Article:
Dublin students were recognised and commended at the first ever virtual BT Young Scientist & Technology Exhibition 2021 Awards Ceremony.
In all total of 41 awards were presented to Dublin students last week for their impressive projects entered in the 57th annual competition.
Covid-19 featured as a prominent theme across many projects, as did sustainability and the climate crisis. Other teen scientists explored the impact of push notifications and social media apps including TikTok.
Dublin student Ayush Tambde, from Stratford College, created a higher-level programming language for quantum computers.
Transition year students Chiara Lisa Carra and Elysia O’Leary, from Nord Anglia International School in Dublin, created agile and light protective gear for athletes using materials science by impregnating fabrics with thickening fluids.
The overall winner was named as Gregory Tarr, 17, a sixth year student at Bandon Grammar School in Co Cork. He took home the top prize of €7,500 and the BTYSTE perpetual trophy for his project which uses AI software to detect DeepFake media with state-of-the-art accuracy.
The software, which is over 150,000 lines of code, made significant improvements on speed and efficiency when compared to the current best model without sacrificing its ability to accurately detect the fake.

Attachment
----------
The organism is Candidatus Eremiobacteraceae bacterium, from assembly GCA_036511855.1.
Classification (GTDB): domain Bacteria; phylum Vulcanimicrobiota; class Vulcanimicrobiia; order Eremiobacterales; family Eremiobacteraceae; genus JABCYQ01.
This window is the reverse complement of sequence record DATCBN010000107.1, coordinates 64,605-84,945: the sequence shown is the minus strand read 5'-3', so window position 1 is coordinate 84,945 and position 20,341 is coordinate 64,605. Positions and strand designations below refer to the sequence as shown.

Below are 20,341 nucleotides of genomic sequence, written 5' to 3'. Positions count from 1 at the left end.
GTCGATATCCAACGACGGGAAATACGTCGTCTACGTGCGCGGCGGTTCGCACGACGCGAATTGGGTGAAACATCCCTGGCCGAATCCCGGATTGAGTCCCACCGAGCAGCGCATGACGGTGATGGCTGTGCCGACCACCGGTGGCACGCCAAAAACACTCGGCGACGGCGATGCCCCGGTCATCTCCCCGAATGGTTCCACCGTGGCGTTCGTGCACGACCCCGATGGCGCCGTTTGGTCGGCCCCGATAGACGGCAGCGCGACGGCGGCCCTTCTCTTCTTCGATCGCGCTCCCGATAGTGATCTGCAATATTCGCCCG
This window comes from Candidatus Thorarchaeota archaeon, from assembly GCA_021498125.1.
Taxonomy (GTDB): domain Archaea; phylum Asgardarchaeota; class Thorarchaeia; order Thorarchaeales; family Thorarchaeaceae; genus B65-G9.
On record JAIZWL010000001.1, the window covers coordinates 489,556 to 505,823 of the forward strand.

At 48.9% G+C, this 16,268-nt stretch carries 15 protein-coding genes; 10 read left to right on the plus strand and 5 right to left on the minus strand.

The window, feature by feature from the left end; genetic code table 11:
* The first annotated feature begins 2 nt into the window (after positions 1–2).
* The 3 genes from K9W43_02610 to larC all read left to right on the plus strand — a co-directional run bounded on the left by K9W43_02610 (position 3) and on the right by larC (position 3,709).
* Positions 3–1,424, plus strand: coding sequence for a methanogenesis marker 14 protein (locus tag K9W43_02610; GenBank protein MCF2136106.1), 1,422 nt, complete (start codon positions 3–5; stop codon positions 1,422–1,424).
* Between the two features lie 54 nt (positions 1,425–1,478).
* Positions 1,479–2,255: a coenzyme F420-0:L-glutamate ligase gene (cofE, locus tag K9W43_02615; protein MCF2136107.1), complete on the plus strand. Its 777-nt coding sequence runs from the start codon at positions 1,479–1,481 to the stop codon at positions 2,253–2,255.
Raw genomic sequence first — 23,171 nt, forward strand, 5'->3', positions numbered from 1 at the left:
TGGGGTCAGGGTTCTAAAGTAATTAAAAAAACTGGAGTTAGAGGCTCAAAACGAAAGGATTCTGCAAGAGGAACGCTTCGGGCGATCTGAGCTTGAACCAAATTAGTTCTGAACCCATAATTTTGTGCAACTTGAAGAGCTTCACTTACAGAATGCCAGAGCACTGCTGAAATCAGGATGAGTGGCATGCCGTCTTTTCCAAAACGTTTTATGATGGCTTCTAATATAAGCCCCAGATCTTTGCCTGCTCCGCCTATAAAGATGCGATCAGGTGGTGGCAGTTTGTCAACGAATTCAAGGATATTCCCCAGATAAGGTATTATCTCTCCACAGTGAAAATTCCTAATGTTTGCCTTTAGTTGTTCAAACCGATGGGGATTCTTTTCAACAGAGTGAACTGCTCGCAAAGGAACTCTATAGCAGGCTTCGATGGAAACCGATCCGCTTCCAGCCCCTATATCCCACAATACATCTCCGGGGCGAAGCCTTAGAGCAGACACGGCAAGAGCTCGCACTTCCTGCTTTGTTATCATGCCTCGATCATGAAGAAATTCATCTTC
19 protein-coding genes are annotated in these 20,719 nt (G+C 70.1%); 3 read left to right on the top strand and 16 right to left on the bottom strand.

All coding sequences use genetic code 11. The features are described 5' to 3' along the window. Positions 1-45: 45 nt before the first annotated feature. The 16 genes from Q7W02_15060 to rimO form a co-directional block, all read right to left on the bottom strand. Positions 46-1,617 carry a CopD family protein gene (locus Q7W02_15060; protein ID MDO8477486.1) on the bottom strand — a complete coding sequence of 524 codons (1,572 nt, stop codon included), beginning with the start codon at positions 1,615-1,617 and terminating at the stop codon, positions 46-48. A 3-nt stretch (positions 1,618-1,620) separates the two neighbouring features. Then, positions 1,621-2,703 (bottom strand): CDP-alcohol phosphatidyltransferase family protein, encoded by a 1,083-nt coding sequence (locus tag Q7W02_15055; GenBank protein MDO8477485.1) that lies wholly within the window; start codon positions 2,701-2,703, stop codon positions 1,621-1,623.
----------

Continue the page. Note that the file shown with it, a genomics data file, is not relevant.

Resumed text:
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Chair of the Technology judging panel, Leonard Hobbs, said: “The winner this year demonstrated an expertise in computer science which was well beyond his years.
“The level of coding he deployed in developing the extremely complex program which detects fake videos, was guided by his deep understanding of this leading-edge technology.”
Education Minister Norma Foley congratulated all who took part, adding: “It is encouraging to witness the level of creativity and innovation of the students as demonstrated through their meticulously researched and ingenious projects.
“Each student is a credit to themselves, their families, schools, communities, and every one of them should be proud of their accomplishments.”
“I would like to extend my thanks to everyone involved in ensuring the first ever virtual BTYSTE was an incredible success; the organisers, the judges, the dedicated teachers; and of course, the parents, guardians and families whose support is absolutely key to this unique and important event.”
The exhibition is credited with showcasing young Irish talent across the globe. This year visitors from 77 countries viewed the projects displayed on the online portal.
Free public access to the BTYSTE 2021 portal content has been extended until the end of January: https://portal.btyoungscientist.com/